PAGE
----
I don't want to be a game breaker, nor swallow too much serious pills here. But important for a museum is not to turn their place into a children's playground. That's not their task. With a bit of tears in my eyes I saw a couple of nice Dutch museums local here convert to such places. All technology ls stocked away into depots and they basically do not display much of the original technology backgrounds. "Kids find this boring", they say. But then I say: "Gleu a Mac Donalds aside the museum and let them play there!"
For people older than 16 there basically is not much to see. No real background, it is a playground. Really interesting items are hanging on the wall, high up, without sufficient interesting background. For a techie like me -at least- I recognize lots of things, but for most people it is 'abra cadabra'.
Am I child-unfriendly? No, not at all. I think that one of the main problems is to learn children to focus on one subject for longer than 5 seconds. *That* is what we should learn children first. The result will be that the museum does not *need* conversion to a playground: You can learn the child and you can learn yourself. And as soon as they get tired: Let them go to the Mac Donalds playground, leave one of the parents behind and dive back into the museum to swim & swallow into their beatiful technology ;-)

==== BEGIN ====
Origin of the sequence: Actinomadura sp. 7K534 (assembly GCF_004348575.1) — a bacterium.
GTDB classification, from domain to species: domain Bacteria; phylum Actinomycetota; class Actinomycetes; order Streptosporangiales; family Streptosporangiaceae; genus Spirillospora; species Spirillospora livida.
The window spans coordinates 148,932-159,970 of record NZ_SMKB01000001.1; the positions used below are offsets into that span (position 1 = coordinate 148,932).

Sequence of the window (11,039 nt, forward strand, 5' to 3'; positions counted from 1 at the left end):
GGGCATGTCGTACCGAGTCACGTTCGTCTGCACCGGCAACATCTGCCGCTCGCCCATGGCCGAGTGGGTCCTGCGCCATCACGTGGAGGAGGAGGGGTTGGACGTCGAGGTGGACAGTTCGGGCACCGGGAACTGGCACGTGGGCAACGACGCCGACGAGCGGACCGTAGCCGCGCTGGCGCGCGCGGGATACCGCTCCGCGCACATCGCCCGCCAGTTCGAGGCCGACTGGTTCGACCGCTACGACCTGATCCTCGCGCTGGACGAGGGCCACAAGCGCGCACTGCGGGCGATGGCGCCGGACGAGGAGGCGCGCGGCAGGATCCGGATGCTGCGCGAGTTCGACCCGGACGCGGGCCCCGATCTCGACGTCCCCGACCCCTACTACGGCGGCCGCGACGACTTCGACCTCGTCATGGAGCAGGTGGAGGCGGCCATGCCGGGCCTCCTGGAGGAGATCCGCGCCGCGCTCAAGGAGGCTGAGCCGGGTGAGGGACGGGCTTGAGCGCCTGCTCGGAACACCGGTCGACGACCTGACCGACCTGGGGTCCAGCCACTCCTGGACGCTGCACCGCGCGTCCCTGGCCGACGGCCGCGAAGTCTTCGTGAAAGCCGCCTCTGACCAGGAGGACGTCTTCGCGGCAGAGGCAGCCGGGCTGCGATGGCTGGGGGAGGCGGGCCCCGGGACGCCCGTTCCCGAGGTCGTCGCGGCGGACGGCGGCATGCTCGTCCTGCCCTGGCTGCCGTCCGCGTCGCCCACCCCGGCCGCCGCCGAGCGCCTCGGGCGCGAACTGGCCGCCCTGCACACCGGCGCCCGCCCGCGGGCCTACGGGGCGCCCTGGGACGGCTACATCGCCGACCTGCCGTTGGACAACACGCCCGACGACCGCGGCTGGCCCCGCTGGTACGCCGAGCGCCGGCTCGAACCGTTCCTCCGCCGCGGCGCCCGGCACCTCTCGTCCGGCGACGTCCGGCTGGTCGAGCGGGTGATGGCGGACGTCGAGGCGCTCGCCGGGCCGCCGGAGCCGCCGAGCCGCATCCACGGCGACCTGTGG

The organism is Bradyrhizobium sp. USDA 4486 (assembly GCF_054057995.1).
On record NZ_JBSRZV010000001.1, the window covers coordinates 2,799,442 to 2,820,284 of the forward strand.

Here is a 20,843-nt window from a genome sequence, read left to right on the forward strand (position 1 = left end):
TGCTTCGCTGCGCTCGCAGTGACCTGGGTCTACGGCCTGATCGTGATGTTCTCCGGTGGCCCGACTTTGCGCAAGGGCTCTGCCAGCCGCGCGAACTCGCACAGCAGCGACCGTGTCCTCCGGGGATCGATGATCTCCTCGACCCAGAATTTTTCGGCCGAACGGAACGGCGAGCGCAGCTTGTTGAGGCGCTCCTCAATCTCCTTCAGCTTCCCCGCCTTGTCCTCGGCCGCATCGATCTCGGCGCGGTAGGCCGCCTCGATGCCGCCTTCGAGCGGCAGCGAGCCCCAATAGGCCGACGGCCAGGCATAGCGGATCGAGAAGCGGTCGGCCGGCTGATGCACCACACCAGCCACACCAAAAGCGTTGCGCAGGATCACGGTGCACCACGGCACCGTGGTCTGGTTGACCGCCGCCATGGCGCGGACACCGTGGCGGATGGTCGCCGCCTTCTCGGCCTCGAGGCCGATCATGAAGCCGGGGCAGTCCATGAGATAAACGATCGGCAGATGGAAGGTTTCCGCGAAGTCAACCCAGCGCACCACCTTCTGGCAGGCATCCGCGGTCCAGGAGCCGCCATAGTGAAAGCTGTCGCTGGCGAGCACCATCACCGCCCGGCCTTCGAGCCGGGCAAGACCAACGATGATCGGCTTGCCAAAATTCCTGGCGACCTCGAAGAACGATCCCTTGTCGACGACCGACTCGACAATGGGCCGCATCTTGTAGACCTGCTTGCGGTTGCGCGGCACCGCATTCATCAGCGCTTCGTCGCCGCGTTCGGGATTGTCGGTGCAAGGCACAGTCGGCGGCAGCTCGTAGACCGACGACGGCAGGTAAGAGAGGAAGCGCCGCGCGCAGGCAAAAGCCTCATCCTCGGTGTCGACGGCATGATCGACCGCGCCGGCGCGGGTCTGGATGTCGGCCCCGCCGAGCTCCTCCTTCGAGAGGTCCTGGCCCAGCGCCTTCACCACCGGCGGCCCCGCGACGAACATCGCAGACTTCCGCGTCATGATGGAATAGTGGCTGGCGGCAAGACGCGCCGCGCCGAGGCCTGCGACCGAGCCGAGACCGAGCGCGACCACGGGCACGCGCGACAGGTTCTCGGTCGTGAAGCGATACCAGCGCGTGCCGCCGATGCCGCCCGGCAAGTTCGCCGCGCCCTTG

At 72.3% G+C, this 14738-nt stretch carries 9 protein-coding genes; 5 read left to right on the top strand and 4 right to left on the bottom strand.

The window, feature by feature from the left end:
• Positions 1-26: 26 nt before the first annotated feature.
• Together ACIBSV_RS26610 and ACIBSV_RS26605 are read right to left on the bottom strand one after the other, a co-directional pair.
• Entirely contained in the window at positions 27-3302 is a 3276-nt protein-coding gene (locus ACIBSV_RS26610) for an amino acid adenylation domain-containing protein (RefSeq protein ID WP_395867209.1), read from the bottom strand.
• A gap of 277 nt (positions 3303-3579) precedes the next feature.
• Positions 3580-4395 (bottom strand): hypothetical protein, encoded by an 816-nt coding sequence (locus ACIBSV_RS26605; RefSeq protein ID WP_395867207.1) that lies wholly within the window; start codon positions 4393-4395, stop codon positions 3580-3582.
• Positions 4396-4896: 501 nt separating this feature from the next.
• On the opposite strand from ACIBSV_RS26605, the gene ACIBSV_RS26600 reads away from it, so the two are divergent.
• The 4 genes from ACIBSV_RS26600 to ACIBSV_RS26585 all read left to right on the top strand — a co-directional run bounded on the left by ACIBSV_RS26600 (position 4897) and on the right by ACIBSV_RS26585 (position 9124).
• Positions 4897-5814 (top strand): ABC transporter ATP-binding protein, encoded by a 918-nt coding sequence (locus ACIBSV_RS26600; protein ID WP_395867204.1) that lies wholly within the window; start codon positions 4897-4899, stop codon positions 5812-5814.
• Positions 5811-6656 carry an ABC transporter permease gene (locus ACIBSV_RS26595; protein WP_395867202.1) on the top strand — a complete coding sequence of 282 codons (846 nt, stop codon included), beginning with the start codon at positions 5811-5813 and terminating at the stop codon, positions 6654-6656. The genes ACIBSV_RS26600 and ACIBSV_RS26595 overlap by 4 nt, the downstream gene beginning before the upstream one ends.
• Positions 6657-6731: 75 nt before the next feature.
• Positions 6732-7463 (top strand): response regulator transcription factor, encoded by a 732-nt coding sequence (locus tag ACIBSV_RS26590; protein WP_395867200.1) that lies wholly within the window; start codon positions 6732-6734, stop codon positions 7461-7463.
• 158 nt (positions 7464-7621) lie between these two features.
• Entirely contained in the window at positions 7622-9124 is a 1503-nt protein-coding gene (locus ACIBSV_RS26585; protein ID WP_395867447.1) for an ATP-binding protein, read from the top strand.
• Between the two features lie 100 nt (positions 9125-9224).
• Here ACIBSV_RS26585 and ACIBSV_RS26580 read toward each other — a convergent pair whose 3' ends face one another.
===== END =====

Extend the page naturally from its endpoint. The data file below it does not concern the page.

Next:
Great picks! Once you've stopped at The Exploratorium, Chabot Space Center, and Lawernce Lab, don't forget The California Academy of Sciences in San Francisco! This place is part natural history museum, part aquarium (Steinhardt relocated here), part butterfly sanctuary, and earthquake laboratory. There are themed adult nights every Thursday, too.
One big item nobody has talked about: cost. The only semi-affordable way to go to many of the top attractions is to get a family pass.
Let's look at the cost for a family with 2 elementary school children:
Cal Academy Of Sciences $120 (family membership $200)
Monterey Bay Aquarium $130 (family membership $195)
Children's Discovery Museum SJ $48 (family membership $120)
Exploratorium $96 (family membership $150)
And for San Francisco, add in the cost of getting there (gas + parking or BART+Muni/Bus; at least the CDM has cheap $5 parking nearby).
BTW, both the Exploratorium and Cal Academy had new makeovers (or new location), and IIRC, each one cost at least $500 million.
We do family memberships, but only one or two a year (this year: Cal Academy + Oakland Zoo, which offered us a great price). But since we're already paying for these memberships, and find it hard to get there enough times anyway (my goal is at least 4 visits during the membership), we're not going anywhere else (so no CDM, Aquarium, or Exploratorium this year).
Final note: the Lawrence Hall of Science is cool (my son went to a birthday party there), but it's a pain to get there if you haven't been there before.